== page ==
by Kevin Czap
Am I even allowed to post today? Darryl is on a roll, as you can see, taking over the six sides of the ‘Cube with positivity about this beloved medium of ours (generally positive, at least). With all the love and sunbeams flying around, it seems a shame to carry on the mock-feud from last week, especially since D already conceded, kind of. In any event, I feel like, since I said I would, I ought to finish some of my thoughts that I was laying out in my last post. I’ll keep it brief, however, and end on a sunny note.
I’m going to focus in on one of the aspects that seemed to be a bigger bone of contention — animation. One of the basic accepted definitions of comics is that they’re comprised of static images, ie they don’t move. This is basic McCloud 101 stuff. Understanding Comics came out almost 20 years ago, before the internet became an indelible fixture of our lives. More crucially, it was well before the idea of comics on the web would start appearing, and even longer before they began to explore the brand new limitations available to them. This is important to take note because at the time McCloud’s foundational book was published, it was more or less impossible for animation to be a part of comics besides through some complicated set up or art installation. As far as I’m aware, such attempts to integrate animation into comics’ toolbox were either non-existent, very rare or not well recorded at the least.
Now we’re seeing a much different story, because the technology is readily available. It was simply a matter of time before moving parts and sound found their way into the sequential loop of comics. For some, the interbreeding of moving segments and sequential imagery only weakens the advantages of each distinct medium. However, as I’m getting at, I don’t think there is anything inherently mutually-exclusive about movement and comics. This is because I look at artistic media as being more about concept than process. If I’m able to get more specific, what I mean is that moving images are not the sole distinction that separates animation from other drawn or cartooned art forms.
Since my intention is not to turn around and just modify a rigid definition of comics to allow animation, I’m going to look this issue from one angle and leave open the fact that there are other ways to examine this particular topic. Homestuck and other comics that employ segments of animated imagery, however limited, differ from, say, a full length animation at a basic level of how the movement is used and to what end. Animation as a medium shares many sensibilities with photographic film in terms of structure. Typically there’s an implication of the total piece belonging to a continuous stream. There’s a final sense of singularity to a film or animated feature, whether narrative-based, composed of abstract imagery or somewhere in between.
As I’ve talked about many times on this site, one of the key defining characteristics (for me) of comics is the fragmented nature of the interrelated multiple. Whereas a film obscures its multiplicity typically, comics make this quality apparent. I have not seen a comic that uses animated elements that defies this idea. Even when Homestuck uses interactive game elements or Flash intermissions, they are only ever a single piece of the larger, fragmentary whole. When an online comic has a panel that features a moving piece, it’s never the whole story.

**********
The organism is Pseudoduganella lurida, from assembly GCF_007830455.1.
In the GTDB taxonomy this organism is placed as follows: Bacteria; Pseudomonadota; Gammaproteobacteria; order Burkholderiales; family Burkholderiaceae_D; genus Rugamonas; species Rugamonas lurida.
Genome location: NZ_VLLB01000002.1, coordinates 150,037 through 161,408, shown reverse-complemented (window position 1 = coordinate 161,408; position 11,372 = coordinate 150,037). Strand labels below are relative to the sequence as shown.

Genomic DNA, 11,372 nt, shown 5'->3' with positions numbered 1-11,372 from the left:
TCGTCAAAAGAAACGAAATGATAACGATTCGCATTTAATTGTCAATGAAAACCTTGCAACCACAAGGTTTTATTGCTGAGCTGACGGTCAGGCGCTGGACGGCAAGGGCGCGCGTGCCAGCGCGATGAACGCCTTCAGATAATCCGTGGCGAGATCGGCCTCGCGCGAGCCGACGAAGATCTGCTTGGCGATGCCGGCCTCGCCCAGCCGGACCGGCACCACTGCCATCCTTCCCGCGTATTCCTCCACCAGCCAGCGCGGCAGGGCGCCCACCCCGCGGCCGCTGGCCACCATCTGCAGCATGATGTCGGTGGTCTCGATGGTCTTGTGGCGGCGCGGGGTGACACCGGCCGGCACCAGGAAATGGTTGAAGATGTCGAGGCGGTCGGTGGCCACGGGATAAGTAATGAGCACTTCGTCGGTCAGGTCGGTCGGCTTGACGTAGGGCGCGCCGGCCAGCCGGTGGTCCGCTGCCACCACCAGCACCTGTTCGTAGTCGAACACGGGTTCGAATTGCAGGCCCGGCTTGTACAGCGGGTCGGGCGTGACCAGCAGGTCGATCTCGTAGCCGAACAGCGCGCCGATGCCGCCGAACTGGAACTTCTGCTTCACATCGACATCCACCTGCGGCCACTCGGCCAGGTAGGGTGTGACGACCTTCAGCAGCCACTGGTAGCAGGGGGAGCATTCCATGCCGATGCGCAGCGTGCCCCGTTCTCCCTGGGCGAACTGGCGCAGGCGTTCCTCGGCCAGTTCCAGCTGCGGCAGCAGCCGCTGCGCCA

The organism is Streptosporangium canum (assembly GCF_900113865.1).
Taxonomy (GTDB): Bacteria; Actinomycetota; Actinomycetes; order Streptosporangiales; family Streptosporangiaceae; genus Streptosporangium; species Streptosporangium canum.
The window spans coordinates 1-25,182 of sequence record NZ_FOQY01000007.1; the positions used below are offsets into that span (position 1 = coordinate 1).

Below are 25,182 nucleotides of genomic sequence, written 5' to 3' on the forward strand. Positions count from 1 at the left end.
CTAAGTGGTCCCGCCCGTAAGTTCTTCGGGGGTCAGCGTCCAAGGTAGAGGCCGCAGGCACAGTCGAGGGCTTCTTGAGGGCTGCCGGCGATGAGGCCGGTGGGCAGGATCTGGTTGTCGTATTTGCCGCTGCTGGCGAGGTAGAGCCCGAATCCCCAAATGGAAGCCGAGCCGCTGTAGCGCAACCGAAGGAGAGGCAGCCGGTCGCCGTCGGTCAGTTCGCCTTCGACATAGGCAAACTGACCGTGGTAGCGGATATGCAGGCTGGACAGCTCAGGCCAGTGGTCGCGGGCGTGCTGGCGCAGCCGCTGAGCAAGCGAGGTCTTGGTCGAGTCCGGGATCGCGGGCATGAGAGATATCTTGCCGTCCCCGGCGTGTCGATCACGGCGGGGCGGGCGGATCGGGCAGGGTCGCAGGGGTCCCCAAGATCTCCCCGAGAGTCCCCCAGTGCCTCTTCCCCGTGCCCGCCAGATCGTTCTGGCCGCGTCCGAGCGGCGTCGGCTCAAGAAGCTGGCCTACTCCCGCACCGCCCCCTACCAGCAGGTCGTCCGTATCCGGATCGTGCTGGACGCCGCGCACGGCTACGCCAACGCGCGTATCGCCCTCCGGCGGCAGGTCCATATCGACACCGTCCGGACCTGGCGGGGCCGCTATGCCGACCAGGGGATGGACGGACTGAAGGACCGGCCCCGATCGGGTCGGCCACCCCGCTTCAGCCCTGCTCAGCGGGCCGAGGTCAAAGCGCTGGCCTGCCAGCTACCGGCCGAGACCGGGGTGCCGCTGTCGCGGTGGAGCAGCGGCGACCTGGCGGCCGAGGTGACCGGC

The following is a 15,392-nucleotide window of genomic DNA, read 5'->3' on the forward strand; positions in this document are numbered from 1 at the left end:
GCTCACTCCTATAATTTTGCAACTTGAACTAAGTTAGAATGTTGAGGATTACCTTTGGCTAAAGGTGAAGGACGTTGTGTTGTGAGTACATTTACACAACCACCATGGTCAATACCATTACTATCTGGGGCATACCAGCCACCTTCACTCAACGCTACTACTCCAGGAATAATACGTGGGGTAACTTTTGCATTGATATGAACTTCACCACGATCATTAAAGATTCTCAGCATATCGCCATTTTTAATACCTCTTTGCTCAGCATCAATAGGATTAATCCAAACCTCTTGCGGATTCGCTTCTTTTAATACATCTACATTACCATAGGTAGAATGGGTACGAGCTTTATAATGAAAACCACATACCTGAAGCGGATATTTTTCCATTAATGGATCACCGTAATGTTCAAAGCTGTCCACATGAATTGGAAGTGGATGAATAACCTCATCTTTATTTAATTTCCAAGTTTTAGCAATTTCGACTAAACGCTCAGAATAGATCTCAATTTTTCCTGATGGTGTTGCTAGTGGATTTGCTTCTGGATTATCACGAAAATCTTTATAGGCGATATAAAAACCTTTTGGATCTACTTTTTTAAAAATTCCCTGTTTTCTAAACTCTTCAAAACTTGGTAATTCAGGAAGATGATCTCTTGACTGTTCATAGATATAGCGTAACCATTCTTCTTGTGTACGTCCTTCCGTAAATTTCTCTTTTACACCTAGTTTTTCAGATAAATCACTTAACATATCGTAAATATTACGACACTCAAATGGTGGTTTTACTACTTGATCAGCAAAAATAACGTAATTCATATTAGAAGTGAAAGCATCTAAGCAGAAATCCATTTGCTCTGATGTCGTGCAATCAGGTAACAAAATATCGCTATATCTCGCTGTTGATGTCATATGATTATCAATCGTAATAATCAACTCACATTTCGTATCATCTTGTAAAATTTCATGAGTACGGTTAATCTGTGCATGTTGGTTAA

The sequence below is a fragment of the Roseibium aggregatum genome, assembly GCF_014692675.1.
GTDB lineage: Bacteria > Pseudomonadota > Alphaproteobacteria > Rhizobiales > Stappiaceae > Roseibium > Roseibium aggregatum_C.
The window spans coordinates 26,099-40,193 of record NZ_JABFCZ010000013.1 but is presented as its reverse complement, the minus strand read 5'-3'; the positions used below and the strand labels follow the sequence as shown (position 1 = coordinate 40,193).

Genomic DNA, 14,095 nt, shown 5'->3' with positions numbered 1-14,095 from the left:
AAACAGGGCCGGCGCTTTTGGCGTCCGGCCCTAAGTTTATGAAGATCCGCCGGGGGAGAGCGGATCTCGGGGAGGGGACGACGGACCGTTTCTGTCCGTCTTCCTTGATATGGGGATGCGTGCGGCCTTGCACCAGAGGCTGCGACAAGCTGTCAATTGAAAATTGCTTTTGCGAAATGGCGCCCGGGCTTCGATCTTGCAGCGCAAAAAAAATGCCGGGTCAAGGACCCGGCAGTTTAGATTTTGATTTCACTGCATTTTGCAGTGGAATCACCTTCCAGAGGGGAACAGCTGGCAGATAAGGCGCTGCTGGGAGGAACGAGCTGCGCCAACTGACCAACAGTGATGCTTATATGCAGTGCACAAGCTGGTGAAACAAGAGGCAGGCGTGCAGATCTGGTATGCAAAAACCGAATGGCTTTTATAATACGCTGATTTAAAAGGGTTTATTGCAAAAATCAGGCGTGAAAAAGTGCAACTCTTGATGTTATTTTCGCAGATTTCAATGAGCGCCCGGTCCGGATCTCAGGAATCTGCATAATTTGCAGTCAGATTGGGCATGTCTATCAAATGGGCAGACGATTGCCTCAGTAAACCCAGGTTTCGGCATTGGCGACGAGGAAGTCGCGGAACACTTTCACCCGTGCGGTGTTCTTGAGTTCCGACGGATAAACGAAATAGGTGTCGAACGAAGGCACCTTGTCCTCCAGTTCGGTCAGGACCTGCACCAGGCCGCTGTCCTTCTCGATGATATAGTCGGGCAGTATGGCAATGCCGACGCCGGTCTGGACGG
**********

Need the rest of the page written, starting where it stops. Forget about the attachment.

As I said, this is only one way of looking at it. I’m not telling anyone how to think about comics specifically, rather just offering up a suggested viewpoint. It’s interesting to me that McCloud is often cited as setting forth such a immutable definition for comics. Ever since Understanding Comics was published, there’s been controversy about the exclusionary aspects of his statement. However, my insistence of the wide-open nature of comics as a medium was birthed from my first reading of this same book. I took it to be a call to future cartoonists to go out and expand comics into avenues which had never been seen before. It was the moment I started trying to makes comics in any material I could manage while in school. Comics sculpture, comics installation, comics happenings, I saw it all as being possible and well within the rules of the game.
As I’ve been thinking about this whole question, I’ve had two images in mind — one of a garden and one of the rain forest. A garden can be very beautiful indeed, carefully manicured, contained, controlled. I like gardens a lot, and my intention is not to disparage the positives. However, the nature of them is that they are man-made, and predictable in the sense that, ideally, things will only happen that are intended. On the other end is the rain forest, which is very different in nature to the garden. Out of control, organic and, critically, unbelievably diverse. Correct me if I’m wrong here, but there are species of living things deep within the rain forest which haven’t even been discovered by humans yet. The most bio-diverse places on the planet, rain forests are where life in all its unexpected glory thrive. Just a thought.
And, to leave on a very silly note, I give you this:
by Kevin Czap
Image credits, in order of appearance: Andrew Hussie, Vincent Giard, Zac Gorman, Stephen Vuillemin, Kevin Czapiewski (characters created by Kate Beaton, Meredith Gran and Carly Monardo)